"(#39) Panaca is pronounced "Puh-nack-uh." Panaca, puhnackuh, tomato, tamahto, potato, pahtahto. This is a sleepy town and not many people care. The purist in me though feels there will be quiz here later..." -- Journal Entry, April 2009
Original Date Visited: 4/13/09
Signed: Original cutout shields that are severely faded. Both lanes of SR 319
Southern Nevada's first permanent settlement and perhaps one of its most unique was settled as a Mormon colony by Francis C. Lee and others in 1864. Poor in resources, but rich in people, Panaca has changed but slowly down through the years. Although mining at nearby Bullionville and Pioche has had its effect, Panaca remains an agricultural community.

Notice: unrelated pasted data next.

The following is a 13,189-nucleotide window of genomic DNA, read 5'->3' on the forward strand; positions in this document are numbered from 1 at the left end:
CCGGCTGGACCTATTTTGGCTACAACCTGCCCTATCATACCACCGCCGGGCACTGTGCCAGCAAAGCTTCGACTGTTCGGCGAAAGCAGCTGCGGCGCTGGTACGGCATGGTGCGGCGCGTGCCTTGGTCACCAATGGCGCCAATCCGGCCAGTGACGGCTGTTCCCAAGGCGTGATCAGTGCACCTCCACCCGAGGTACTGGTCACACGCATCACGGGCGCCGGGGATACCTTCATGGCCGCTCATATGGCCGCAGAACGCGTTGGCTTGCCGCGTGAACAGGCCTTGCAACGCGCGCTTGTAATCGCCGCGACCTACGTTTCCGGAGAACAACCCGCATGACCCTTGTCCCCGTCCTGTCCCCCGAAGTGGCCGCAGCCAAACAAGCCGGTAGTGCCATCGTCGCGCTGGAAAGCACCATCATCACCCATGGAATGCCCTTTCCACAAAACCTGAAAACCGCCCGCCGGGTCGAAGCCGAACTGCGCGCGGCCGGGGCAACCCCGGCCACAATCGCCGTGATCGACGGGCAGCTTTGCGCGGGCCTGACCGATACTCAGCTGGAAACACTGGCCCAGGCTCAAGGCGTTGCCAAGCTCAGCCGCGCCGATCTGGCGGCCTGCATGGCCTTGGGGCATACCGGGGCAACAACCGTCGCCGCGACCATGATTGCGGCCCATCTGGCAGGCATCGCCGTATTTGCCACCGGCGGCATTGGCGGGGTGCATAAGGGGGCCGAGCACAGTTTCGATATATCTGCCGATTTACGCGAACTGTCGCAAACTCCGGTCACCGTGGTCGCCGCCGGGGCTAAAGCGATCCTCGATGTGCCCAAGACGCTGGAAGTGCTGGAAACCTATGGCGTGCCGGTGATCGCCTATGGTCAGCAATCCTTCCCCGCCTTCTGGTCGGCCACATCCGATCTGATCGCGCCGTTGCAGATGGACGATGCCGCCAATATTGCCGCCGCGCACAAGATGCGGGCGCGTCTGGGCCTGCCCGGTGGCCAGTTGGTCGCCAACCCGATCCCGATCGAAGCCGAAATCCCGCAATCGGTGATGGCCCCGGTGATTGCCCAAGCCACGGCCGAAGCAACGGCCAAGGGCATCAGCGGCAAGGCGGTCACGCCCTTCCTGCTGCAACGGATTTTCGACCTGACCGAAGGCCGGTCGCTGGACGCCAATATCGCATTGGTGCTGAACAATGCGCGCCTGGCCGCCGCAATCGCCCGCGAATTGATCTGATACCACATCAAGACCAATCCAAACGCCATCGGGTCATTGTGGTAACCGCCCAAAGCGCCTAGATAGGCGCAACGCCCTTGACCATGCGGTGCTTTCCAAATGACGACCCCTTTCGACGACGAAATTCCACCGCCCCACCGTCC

The post office was established in 1867, moved to Bullionville in 1874, and returned to "Panaker" in 1879. During the 1870's, coke ovens produced charcoal here for the smelters at Bullionville.
Originally located in Washington County, Utah, Panaca became a portion of Nevada by an act of Congress, dated May 5, 1866. As the boundary was not then surveyed, a dispute arose over taxes levied by Lincoln County, Nevada. Only after a long period of bitter litigation was the matter settled in favor of the Panaca citizenry on December 4, 1871.
There are those who lived and died in this community where they were born; others became world travelers. In their unspectacular way, many helped created the great pioneer story.-
Related Links & Markers
 -- Old Boundary ...  -- Old Boundary ...  -- Bullionville
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